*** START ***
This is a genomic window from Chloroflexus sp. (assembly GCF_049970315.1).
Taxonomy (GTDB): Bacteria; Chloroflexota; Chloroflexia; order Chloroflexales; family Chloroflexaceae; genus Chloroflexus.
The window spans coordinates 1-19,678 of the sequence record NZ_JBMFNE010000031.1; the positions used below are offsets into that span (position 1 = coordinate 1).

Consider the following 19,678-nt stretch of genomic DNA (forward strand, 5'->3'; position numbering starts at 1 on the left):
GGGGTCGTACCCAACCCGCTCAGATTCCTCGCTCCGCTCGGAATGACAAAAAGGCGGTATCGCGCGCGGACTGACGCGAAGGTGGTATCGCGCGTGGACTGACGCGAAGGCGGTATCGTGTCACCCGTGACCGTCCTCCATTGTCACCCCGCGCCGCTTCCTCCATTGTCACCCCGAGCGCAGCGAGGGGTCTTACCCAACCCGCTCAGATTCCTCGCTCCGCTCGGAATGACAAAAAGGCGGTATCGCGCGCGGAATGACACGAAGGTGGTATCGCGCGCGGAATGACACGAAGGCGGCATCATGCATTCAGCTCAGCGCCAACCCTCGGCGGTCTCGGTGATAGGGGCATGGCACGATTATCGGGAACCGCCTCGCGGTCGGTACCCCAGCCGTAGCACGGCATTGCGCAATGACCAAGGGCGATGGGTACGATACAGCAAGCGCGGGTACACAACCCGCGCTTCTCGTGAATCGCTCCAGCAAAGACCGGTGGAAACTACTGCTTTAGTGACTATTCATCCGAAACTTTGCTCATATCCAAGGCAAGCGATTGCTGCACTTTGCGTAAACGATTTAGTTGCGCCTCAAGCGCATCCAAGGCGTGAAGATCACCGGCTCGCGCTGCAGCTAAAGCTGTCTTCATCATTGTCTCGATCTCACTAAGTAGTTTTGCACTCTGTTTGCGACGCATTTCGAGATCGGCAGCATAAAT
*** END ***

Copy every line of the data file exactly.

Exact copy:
This is a genomic window from Chloroflexus sp. (assembly GCF_049970315.1).
Taxonomy (GTDB): Bacteria; Chloroflexota; Chloroflexia; order Chloroflexales; family Chloroflexaceae; genus Chloroflexus.
The window spans coordinates 1-19,678 of the sequence record NZ_JBMFNE010000031.1; the positions used below are offsets into that span (position 1 = coordinate 1).

Consider the following 19,678-nt stretch of genomic DNA (forward strand, 5'->3'; position numbering starts at 1 on the left):
GGGGTCGTACCCAACCCGCTCAGATTCCTCGCTCCGCTCGGAATGACAAAAAGGCGGTATCGCGCGCGGACTGACGCGAAGGTGGTATCGCGCGTGGACTGACGCGAAGGCGGTATCGTGTCACCCGTGACCGTCCTCCATTGTCACCCCGCGCCGCTTCCTCCATTGTCACCCCGAGCGCAGCGAGGGGTCTTACCCAACCCGCTCAGATTCCTCGCTCCGCTCGGAATGACAAAAAGGCGGTATCGCGCGCGGAATGACACGAAGGTGGTATCGCGCGCGGAATGACACGAAGGCGGCATCATGCATTCAGCTCAGCGCCAACCCTCGGCGGTCTCGGTGATAGGGGCATGGCACGATTATCGGGAACCGCCTCGCGGTCGGTACCCCAGCCGTAGCACGGCATTGCGCAATGACCAAGGGCGATGGGTACGATACAGCAAGCGCGGGTACACAACCCGCGCTTCTCGTGAATCGCTCCAGCAAAGACCGGTGGAAACTACTGCTTTAGTGACTATTCATCCGAAACTTTGCTCATATCCAAGGCAAGCGATTGCTGCACTTTGCGTAAACGATTTAGTTGCGCCTCAAGCGCATCCAAGGCGTGAAGATCACCGGCTCGCGCTGCAGCTAAAGCTGTCTTCATCATTGTCTCGATCTCACTAAGTAGTTTTGCACTCTGTTTGCGACGCATTTCGAGATCGGCAGCATAAAT